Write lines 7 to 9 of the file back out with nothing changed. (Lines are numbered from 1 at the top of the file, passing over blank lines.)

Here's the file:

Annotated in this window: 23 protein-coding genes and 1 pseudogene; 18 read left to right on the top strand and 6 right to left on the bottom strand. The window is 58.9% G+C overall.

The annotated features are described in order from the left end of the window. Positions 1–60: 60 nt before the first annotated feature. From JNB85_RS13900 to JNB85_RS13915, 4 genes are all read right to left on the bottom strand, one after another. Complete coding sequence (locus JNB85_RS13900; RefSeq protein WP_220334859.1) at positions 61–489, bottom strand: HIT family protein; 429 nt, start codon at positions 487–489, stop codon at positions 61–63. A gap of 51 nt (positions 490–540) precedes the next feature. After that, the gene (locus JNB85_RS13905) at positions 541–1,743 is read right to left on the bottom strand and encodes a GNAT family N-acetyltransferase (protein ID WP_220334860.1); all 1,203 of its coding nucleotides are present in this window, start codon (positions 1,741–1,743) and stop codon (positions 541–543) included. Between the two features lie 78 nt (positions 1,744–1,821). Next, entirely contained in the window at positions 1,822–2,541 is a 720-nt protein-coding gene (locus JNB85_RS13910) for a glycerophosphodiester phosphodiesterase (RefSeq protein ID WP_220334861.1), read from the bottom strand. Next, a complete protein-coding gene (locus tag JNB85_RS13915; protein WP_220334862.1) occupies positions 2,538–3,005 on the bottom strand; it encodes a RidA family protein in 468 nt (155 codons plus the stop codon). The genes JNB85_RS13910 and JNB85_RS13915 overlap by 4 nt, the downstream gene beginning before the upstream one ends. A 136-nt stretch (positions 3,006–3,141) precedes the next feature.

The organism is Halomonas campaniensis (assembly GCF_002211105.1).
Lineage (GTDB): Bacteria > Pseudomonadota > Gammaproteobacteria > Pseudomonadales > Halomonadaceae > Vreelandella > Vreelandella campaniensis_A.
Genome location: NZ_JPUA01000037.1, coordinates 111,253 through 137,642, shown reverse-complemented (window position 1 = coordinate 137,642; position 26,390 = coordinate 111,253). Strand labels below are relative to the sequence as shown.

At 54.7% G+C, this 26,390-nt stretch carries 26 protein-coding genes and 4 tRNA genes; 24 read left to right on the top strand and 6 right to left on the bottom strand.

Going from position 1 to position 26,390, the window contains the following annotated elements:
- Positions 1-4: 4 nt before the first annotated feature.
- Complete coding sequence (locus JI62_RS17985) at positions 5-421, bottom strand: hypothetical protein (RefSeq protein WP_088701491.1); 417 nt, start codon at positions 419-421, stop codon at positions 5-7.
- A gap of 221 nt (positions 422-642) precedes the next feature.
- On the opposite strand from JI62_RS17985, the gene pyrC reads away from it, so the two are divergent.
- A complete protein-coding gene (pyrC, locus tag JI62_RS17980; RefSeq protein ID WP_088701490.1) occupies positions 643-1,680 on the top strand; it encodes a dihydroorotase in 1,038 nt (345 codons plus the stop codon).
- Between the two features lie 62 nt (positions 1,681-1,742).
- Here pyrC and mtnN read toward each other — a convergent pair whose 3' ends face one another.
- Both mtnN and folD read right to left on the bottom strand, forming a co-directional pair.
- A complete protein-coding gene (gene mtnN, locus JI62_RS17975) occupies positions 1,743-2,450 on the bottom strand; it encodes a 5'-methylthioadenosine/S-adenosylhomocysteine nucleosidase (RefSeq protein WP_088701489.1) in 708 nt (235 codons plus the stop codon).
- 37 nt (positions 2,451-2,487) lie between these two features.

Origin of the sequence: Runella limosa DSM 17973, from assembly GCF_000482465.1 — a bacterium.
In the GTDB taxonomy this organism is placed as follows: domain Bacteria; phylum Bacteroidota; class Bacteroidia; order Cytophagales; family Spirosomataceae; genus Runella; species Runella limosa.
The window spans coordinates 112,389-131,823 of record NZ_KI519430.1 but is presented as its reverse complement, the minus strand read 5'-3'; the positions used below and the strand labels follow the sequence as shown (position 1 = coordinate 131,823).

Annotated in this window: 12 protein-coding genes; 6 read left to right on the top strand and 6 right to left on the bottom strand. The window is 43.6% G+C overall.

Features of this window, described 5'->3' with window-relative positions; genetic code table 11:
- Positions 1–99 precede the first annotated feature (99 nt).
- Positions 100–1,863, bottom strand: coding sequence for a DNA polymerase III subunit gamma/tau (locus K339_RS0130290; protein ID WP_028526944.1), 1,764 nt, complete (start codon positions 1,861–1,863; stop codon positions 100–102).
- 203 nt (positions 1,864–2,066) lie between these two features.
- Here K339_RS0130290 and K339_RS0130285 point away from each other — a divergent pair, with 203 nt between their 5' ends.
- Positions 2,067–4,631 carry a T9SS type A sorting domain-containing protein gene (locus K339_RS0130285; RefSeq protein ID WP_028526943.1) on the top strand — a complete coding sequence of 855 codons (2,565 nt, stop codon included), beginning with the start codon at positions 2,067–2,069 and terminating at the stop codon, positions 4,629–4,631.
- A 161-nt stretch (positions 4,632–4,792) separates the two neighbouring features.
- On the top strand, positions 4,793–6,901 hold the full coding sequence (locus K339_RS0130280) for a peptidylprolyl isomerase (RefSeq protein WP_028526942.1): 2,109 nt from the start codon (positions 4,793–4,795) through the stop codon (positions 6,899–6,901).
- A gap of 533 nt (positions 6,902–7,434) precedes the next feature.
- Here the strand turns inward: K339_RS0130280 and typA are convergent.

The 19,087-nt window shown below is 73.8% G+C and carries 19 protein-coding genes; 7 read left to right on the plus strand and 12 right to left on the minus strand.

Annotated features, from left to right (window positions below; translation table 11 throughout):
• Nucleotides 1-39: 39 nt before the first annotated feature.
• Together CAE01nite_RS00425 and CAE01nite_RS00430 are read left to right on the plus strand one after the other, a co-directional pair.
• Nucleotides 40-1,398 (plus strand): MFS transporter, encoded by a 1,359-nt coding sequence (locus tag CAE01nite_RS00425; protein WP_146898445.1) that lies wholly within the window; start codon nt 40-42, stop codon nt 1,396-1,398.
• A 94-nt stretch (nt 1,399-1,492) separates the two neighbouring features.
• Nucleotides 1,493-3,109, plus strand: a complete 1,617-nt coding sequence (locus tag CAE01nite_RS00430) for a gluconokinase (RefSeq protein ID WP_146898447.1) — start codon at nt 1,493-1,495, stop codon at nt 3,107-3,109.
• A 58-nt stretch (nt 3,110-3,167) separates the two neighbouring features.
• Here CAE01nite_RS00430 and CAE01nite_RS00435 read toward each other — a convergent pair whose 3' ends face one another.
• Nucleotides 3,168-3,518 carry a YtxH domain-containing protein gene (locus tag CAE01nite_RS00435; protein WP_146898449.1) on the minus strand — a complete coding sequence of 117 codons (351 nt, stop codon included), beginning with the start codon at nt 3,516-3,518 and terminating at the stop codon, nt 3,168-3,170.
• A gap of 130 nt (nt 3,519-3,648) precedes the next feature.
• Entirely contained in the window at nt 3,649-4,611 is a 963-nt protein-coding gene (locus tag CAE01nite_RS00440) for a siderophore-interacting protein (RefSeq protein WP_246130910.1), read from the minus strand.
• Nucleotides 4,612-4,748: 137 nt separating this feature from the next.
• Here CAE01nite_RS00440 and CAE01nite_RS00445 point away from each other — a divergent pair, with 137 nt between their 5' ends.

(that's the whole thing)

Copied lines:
Going from position 1 to position 26,390, the window contains the following annotated elements:
- Positions 1-4: 4 nt before the first annotated feature.
- Complete coding sequence (locus JI62_RS17985) at positions 5-421, bottom strand: hypothetical protein (RefSeq protein WP_088701491.1); 417 nt, start codon at positions 419-421, stop codon at positions 5-7.